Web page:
June 17th again
My father died when I was sixteen, and twenty-six years later, I am still haunted. And so it is, I believe, with the South since the Civil War. When the wind blows right, I make the trek to the baseball fields in west Nashville where my dad coached hundreds of games. Specifically, I take a moment beside the third base coach?s box, as if it were the site of an historic battlefield. About three times a year, I drive very slowly, sometimes stopping, by the house that was my family?s home for three decades; I glimpse visions here. In remembrance, I go to a particular restaurant on the edge of town to order the country ham breakfast that my father so passionately loved. In a desperate hope to hold on to what we have lost, we create fantastic and symbolic rituals. In loss, we seek a connection, and we sink our teeth and heart in deep to taste as much of that flavored past as possible. The reenactment of Civil War battles is one of the most passionate and visceral displays of this desire to connect and the fight to not forget.
(originally written for an exhibit of works at the Leu Gallery at Belmont University, March 2012)
Today marks the 26th anniversary of the most significant day in my life… today was a good day. The country ham breakfast at Loveless Cafe still satisfies like it did the first time I ordered it. I don’t know if the blackberry preserves are still my favorite, as the peach is so damn good (whole little slices of peaches in there). I got the table in the window at the front… the one in the original side of the restaurant (it’s my favorite seat). I went by my childhood home, and serendipitously ran into the son of the new owner… and, that led to a walk through of the house to see what renovations she (the owner) had undertaken. I shall refrain from saying anything at all about those (as if I don’t have anything nice to say). It was good/weird to be in that sacred space again… just passing through.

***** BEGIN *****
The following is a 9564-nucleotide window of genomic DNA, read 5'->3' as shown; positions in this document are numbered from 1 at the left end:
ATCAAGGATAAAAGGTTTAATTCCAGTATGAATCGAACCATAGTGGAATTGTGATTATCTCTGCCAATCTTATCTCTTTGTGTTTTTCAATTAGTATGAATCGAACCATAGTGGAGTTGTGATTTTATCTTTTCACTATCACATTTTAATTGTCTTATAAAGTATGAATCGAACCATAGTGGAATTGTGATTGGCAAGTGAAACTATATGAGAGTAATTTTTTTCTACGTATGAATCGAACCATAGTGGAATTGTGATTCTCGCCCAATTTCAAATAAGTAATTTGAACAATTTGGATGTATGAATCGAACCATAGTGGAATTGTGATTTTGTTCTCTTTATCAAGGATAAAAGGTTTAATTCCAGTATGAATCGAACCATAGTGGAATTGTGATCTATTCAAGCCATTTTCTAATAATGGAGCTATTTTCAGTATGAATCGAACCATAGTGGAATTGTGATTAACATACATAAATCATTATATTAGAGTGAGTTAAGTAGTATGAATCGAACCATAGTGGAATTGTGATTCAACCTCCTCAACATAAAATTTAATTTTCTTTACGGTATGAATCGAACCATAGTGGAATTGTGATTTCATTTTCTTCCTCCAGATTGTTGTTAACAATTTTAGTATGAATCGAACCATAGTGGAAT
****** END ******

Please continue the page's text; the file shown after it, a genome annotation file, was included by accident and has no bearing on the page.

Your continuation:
Then, I sold a painting that must have been one of the first five that I created from Civil War photos in 2006. It’s Jeb… Jeb Stuart. I was extremely pleased to see it go to a history buff and art advocate.
I completed the piece that is going to Laurence Miller Gallery, and the assembly of the small pieces and the framing went smoothly… after much studying and plotting and visioning. The little pieces are to be sold separately… or, in pairs, trios, or however one would like. I had fun with this. And, if all goes well, my lovely wife and I may go see it at the gallery during our 10th anniversary trip (if NYC beats out the competitors). And, the red leather shoes that I bought myself for Father’s Day arrived… they change the game.